The smell of fresh sambar from a quarantined home as I ride past makes me nostalgic for chennai – the borders are closed I remember.
Kids on tricycles – make little dust circles on their verandahs like it were vacation. Old folk peep nervously through half closed windows, only to bang it shut when the sound of a distant cough catches their ear through the din of the TV playing inside.
A distant drum beat…. the flickering hope of Diyaas lit on balconies… a chant dispelling the virus …. a bunch of migrant construction workers sitting cross-legged on the steps of their “company-provided” container shed they now call home- staring into the vacant abyss.
I reluctantly take a turn and head back.
The setting sun makes polite conversation with the moon and an evening star, like factory workers changing shifts.
The water in the lake seems blue- but isn’t…. the trees seem green- but are they ?
The eagle is out, doing an extra lap too …. two crows chase a “kuil”, a forked tail tickles their overgrown eye lashes. Damn, these beauty parlours better be classified as “essential services “ and open fast. A sparrow darts past too (hello friend. it’s been a while! ) while a 1000 fireflies pepper my face as I ride past ….
I realize the padding on the seat of my bike could be a tad more forgiving. My pants do a small “wiggle” and all’s fine. Life’s all about making those little adjustments.
If there’s one thing that I could take away for this period of quarantine – it’s to be more “aware” and conscious of the little, simple things around me that makes life what it is… things till now I’ve probably taken for granted… things we are too busy to notice ….
I hum an old tune – “ Life is what happens to you while you’re busy making other plans” …. the eagle sits majestically – pool side on the terrace of our apartment.
Having lived in cities my whole life, let’s just say – I’m comfortable walking up to and making small talk with total “strangers”.
It could be that we win this battle against the virus in a couple of months, however the schisms its going to bring between the “haves” and the “have nots” is only going to get accentuated in an already fractured society and the war could be lost if a well thought out, post disaster management plan incorporating people to people/ community-wide initiatives are not addressed.
Secondly at the personal level, I’m afraid that we’re all going to come out of this “social distancing” period with a lot more phobias, introversions and general mistrust of strangers…. that knowing nod we gave to a parent trying to pacify a wailing kid at the super market… that “bhai Saab” we used to break the ice with at the chai shop…. probably won’t work anymore.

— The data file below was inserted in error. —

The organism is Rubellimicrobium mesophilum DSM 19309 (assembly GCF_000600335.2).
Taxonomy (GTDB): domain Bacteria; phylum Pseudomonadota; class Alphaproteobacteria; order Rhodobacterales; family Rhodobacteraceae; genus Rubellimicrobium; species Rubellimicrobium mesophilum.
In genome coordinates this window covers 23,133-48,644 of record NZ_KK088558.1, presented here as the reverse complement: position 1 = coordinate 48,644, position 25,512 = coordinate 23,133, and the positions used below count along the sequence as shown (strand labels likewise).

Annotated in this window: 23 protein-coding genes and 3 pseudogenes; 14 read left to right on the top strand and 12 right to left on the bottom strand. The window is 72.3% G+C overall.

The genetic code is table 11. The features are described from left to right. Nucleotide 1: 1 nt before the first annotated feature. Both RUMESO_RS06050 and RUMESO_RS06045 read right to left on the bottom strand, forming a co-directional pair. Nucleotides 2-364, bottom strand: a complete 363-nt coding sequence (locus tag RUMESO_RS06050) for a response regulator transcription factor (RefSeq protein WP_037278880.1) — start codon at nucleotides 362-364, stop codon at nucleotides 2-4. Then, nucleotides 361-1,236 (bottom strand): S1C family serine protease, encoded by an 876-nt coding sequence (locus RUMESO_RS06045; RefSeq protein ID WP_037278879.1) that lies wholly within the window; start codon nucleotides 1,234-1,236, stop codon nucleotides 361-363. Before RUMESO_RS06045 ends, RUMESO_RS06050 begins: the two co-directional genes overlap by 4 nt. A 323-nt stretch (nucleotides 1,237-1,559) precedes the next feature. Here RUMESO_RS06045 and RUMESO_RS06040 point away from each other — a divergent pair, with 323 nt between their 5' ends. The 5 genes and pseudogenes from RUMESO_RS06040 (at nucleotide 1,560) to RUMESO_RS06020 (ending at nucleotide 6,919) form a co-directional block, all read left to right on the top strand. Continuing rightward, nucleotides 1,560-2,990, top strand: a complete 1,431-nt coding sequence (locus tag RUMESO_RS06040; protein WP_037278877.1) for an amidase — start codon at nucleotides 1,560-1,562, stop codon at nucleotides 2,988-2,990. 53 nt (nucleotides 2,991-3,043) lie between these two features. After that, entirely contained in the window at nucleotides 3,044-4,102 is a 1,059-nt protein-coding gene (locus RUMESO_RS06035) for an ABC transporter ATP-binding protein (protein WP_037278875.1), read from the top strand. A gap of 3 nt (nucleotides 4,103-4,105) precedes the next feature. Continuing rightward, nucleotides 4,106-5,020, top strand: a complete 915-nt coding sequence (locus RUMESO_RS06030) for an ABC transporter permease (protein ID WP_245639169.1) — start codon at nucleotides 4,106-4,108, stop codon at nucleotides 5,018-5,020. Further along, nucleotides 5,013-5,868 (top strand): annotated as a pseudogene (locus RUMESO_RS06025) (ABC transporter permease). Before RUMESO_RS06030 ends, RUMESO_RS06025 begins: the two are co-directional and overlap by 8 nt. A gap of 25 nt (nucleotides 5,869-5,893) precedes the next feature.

In a world where society as we know it is already being reimagined by vested interests, my worry is having on one side these nervous, stressed out young parents transferring their fears and half baked knowledge into the next generation while at home for the next 21 days, while another section of the next generation join their parents on a 200 kms trek “home”, carrying their meagre belongings and no money- hungry, beaten and tired. In one quick stroke of the brush, we’ve divided the “essential” and the “non essential”- and I’m not talking commodities.
Sure we would all be back to BAU (“business as usual”) mode in a couple of months at most…. the economic meltdown? … probably a couple of years- but the impact of this virus on making general small talk with total strangers is going to be across a whole generation.
For the moment though I’d prefer you stay 6 feet away.
It’s simple. The corona virus doesn’t actually kill us, it’s how our body reacts to it- that finally does. That’s the reason why the same virus has an effect no more than that of the common flu in some people, while turning fatal for the elderly with an under-active, weak immune system that suddenly goes to overdrive and damages healthy cells too. We all go through almost similar challenges in life (financial, relationships, etc), it’s finally how WE decide to “respond” to these situations (our immune system) that defines us finally. Don’t let your “over response” to situations do more damage to yourself, than the situation itself? Breathe. Stay balanced. Stay healthy. This too shall pass… #letitBE #covid19